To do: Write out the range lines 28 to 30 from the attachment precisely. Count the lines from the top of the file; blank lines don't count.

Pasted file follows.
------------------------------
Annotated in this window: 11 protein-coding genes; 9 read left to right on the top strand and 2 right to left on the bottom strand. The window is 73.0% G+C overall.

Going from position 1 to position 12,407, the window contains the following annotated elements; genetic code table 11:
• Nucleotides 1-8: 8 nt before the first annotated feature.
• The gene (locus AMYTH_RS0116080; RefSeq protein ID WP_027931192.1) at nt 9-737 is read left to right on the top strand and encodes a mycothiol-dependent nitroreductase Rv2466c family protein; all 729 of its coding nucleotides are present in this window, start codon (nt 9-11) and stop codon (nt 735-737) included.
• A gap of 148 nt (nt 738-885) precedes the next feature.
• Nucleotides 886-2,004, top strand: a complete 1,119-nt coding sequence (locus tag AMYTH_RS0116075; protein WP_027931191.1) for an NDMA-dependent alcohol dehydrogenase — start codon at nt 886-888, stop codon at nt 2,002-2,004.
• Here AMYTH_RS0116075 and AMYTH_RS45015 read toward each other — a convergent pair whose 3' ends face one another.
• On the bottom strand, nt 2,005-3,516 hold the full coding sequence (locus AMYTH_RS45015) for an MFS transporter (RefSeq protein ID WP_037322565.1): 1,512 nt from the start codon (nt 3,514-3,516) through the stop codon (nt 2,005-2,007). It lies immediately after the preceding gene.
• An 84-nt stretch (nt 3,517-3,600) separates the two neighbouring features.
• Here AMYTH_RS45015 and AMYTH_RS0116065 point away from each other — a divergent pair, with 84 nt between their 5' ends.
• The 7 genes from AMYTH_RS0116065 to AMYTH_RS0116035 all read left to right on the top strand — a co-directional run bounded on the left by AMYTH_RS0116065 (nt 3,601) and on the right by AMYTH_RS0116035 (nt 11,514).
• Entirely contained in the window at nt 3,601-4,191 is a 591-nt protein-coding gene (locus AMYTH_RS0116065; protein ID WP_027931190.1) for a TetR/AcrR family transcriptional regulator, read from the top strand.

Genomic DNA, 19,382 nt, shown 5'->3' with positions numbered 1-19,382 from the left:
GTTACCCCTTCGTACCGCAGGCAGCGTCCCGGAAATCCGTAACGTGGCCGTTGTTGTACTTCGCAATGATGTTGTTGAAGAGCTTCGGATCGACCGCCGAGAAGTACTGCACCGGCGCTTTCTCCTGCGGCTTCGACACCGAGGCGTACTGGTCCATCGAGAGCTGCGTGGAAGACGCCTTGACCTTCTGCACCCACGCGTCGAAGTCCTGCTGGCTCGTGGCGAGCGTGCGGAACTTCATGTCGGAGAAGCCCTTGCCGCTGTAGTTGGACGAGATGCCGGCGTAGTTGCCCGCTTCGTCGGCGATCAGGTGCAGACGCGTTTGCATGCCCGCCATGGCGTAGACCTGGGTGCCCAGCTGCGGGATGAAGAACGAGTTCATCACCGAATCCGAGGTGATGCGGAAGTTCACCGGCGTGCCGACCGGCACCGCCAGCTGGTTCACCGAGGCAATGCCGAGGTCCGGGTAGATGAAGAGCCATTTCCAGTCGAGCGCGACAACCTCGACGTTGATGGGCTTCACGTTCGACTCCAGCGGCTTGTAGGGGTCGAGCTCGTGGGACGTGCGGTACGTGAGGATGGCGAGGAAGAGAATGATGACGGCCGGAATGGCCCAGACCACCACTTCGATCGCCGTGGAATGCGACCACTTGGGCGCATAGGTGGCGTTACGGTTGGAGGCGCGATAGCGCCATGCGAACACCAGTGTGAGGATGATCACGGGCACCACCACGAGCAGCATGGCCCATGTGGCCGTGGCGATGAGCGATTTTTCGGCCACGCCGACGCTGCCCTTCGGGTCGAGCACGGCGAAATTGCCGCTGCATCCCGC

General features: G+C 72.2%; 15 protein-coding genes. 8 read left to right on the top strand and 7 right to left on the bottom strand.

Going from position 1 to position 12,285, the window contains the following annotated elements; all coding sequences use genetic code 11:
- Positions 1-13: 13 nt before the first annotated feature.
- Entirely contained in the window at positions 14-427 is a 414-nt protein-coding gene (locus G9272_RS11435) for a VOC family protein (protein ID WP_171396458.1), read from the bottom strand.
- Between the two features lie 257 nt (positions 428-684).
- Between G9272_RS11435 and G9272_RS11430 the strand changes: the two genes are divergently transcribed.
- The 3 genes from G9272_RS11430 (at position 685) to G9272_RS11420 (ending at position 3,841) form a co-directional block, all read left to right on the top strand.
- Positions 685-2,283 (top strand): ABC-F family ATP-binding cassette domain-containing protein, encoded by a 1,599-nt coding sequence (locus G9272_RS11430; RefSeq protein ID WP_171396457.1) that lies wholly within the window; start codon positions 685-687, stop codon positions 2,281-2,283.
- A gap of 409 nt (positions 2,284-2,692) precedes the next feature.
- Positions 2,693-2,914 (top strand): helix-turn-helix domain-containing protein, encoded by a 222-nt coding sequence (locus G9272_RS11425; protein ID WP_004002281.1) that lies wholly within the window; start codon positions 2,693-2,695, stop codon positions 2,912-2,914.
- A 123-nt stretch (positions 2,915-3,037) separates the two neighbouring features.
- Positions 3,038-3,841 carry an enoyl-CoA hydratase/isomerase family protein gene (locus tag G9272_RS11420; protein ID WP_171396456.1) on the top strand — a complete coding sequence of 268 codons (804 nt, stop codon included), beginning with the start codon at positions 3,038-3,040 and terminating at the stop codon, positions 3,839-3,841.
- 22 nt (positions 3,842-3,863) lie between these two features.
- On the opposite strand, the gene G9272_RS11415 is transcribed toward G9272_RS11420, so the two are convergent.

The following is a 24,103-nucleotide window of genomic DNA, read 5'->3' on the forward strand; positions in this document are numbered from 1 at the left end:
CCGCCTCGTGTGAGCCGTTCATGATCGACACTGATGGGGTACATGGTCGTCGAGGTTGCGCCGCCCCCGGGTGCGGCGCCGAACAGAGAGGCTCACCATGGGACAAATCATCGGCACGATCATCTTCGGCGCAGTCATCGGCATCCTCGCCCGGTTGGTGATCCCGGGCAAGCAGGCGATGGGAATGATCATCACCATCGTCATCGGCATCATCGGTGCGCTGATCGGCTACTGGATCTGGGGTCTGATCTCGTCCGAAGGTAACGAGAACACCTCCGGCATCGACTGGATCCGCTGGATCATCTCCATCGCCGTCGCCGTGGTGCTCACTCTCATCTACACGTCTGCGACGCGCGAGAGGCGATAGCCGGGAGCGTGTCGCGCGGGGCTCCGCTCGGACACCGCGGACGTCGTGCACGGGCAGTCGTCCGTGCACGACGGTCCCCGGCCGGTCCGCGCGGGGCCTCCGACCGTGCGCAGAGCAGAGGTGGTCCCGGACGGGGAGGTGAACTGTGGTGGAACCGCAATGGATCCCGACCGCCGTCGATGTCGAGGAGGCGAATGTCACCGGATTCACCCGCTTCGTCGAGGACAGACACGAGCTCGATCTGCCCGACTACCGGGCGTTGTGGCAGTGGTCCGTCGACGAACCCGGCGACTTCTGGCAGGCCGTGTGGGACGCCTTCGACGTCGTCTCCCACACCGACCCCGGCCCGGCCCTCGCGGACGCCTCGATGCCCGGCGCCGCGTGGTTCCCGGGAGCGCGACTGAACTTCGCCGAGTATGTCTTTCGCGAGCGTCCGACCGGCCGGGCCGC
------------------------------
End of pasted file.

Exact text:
- On the opposite strand, the gene G9272_RS11415 is transcribed toward G9272_RS11420, so the two are convergent.

The following is a 24,103-nucleotide window of genomic DNA, read 5'->3' on the forward strand; positions in this document are numbered from 1 at the left end:
CCGCCTCGTGTGAGCCGTTCATGATCGACACTGATGGGGTACATGGTCGTCGAGGTTGCGCCGCCCCCGGGTGCGGCGCCGAACAGAGAGGCTCACCATGGGACAAATCATCGGCACGATCATCTTCGGCGCAGTCATCGGCATCCTCGCCCGGTTGGTGATCCCGGGCAAGCAGGCGATGGGAATGATCATCACCATCGTCATCGGCATCATCGGTGCGCTGATCGGCTACTGGATCTGGGGTCTGATCTCGTCCGAAGGTAACGAGAACACCTCCGGCATCGACTGGATCCGCTGGATCATCTCCATCGCCGTCGCCGTGGTGCTCACTCTCATCTACACGTCTGCGACGCGCGAGAGGCGATAGCCGGGAGCGTGTCGCGCGGGGCTCCGCTCGGACACCGCGGACGTCGTGCACGGGCAGTCGTCCGTGCACGACGGTCCCCGGCCGGTCCGCGCGGGGCCTCCGACCGTGCGCAGAGCAGAGGTGGTCCCGGACGGGGAGGTGAACTGTGGTGGAACCGCAATGGATCCCGACCGCCGTCGATGTCGAGGAGGCGAATGTCACCGGATTCACCCGCTTCGTCGAGGACAGACACGAGCTCGATCTGCCCGACTACCGGGCGTTGTGGCAGTGGTCCGTCGACGAACCCGGCGACTTCTGGCAGGCCGTGTGGGACGCCTTCGACGTCGTCTCCCACACCGACCCCGGCCCGGCCCTCGCGGACGCCTCGATGCCCGGCGCCGCGTGGTTCCCGGGAGCGCGACTGAACTTCGCCGAGTATGTCTTTCGCGAGCGTCCGACCGGCCGGGCCGC